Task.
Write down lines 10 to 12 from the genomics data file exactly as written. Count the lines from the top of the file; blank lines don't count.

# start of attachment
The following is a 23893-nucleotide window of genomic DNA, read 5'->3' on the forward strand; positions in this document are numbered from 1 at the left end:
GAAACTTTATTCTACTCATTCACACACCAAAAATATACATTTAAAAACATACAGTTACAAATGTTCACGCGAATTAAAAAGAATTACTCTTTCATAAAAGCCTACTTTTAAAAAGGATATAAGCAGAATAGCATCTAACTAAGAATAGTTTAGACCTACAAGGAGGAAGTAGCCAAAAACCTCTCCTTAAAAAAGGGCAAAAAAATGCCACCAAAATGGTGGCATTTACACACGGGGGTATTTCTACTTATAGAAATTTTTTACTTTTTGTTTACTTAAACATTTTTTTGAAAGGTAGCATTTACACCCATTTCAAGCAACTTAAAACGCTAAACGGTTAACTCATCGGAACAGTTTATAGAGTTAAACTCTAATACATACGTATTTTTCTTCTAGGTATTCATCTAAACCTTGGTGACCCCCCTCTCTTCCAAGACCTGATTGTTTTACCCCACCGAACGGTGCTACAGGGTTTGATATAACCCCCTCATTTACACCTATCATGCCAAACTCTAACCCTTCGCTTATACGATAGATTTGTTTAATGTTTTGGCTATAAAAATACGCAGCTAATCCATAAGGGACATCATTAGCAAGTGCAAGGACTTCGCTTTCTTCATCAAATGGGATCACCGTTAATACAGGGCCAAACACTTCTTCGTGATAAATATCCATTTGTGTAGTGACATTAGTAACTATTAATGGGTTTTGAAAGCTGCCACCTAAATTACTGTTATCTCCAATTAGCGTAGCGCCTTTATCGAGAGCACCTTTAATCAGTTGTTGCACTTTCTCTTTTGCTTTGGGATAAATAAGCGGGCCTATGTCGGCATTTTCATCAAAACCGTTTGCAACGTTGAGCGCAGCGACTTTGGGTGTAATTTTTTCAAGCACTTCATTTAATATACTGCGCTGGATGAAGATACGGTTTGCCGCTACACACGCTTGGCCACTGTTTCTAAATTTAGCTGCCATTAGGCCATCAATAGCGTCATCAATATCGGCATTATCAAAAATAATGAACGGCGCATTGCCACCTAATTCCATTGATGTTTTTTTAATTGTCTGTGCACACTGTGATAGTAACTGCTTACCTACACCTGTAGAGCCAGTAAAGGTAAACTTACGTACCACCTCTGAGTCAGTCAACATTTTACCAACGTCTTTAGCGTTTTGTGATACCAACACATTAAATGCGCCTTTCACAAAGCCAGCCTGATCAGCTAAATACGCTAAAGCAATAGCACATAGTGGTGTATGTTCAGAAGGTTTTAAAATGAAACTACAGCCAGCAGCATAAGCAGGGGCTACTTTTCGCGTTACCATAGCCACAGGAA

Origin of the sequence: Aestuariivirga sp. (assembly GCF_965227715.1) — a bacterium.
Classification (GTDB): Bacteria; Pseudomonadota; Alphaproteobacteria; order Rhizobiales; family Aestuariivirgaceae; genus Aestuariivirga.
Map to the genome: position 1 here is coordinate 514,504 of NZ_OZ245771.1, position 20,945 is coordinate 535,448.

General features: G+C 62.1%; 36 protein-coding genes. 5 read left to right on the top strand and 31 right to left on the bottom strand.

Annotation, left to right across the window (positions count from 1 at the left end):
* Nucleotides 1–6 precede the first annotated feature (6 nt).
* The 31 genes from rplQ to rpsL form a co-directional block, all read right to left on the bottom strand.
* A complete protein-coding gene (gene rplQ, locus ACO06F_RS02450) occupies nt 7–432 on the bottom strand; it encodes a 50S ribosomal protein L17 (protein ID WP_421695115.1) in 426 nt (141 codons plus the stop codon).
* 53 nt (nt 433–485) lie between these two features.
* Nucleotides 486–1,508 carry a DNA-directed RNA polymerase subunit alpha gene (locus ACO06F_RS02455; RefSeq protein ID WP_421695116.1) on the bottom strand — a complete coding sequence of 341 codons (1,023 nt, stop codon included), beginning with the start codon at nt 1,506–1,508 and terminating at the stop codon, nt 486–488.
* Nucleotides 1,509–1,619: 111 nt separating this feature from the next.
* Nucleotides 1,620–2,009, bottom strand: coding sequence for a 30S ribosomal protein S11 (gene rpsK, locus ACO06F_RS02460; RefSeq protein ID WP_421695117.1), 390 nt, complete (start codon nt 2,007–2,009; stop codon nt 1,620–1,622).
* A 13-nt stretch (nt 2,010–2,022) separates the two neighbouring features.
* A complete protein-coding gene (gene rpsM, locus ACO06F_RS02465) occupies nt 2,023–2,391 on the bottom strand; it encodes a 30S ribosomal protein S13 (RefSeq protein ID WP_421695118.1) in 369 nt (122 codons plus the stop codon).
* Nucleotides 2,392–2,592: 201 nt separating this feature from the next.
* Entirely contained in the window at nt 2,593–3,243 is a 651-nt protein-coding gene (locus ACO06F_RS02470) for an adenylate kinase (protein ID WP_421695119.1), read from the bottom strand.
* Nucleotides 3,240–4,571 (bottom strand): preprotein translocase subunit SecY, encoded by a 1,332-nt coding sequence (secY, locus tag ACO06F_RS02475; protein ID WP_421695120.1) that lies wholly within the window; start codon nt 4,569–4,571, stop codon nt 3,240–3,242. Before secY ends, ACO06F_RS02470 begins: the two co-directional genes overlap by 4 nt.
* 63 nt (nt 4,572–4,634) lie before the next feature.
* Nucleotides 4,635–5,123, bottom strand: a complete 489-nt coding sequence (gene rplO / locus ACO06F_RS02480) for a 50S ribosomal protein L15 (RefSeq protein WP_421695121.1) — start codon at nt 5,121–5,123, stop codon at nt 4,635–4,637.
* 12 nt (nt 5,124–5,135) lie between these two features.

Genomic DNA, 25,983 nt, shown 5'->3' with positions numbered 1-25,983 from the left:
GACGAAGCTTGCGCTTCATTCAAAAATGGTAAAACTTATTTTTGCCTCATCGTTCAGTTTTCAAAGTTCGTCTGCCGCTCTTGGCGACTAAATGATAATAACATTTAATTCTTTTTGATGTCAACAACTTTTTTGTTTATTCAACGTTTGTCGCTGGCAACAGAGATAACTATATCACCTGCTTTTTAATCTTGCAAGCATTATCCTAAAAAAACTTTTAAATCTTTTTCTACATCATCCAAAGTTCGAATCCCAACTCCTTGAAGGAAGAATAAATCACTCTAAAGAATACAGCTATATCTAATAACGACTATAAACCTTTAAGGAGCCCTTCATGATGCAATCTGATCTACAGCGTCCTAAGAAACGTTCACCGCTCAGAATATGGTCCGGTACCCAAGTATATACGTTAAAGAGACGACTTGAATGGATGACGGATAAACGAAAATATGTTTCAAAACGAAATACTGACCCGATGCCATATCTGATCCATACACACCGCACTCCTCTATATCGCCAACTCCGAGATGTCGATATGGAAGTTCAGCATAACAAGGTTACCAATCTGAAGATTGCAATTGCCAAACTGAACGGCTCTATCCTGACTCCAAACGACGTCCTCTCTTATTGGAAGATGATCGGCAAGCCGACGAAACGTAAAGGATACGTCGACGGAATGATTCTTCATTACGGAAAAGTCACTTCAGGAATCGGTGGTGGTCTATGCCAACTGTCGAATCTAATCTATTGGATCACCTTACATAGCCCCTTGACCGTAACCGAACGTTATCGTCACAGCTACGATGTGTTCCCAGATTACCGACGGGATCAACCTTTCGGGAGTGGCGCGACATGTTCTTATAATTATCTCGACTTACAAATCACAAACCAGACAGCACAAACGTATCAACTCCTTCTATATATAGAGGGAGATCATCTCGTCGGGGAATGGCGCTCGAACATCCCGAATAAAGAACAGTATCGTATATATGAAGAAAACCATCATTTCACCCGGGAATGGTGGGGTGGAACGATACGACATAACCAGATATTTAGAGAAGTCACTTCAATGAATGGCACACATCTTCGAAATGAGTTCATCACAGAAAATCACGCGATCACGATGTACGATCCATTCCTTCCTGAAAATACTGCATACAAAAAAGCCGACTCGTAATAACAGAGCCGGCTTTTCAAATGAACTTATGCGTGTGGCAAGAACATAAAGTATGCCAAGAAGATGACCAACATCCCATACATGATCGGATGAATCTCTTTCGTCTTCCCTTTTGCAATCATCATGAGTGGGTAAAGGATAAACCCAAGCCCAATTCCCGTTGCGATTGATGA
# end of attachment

* A complete protein-coding gene (gene rplQ, locus ACO06F_RS02450) occupies nt 7–432 on the bottom strand; it encodes a 50S ribosomal protein L17 (protein ID WP_421695115.1) in 426 nt (141 codons plus the stop codon).
* 53 nt (nt 433–485) lie between these two features.
* Nucleotides 486–1,508 carry a DNA-directed RNA polymerase subunit alpha gene (locus ACO06F_RS02455; RefSeq protein ID WP_421695116.1) on the bottom strand — a complete coding sequence of 341 codons (1,023 nt, stop codon included), beginning with the start codon at nt 1,506–1,508 and terminating at the stop codon, nt 486–488.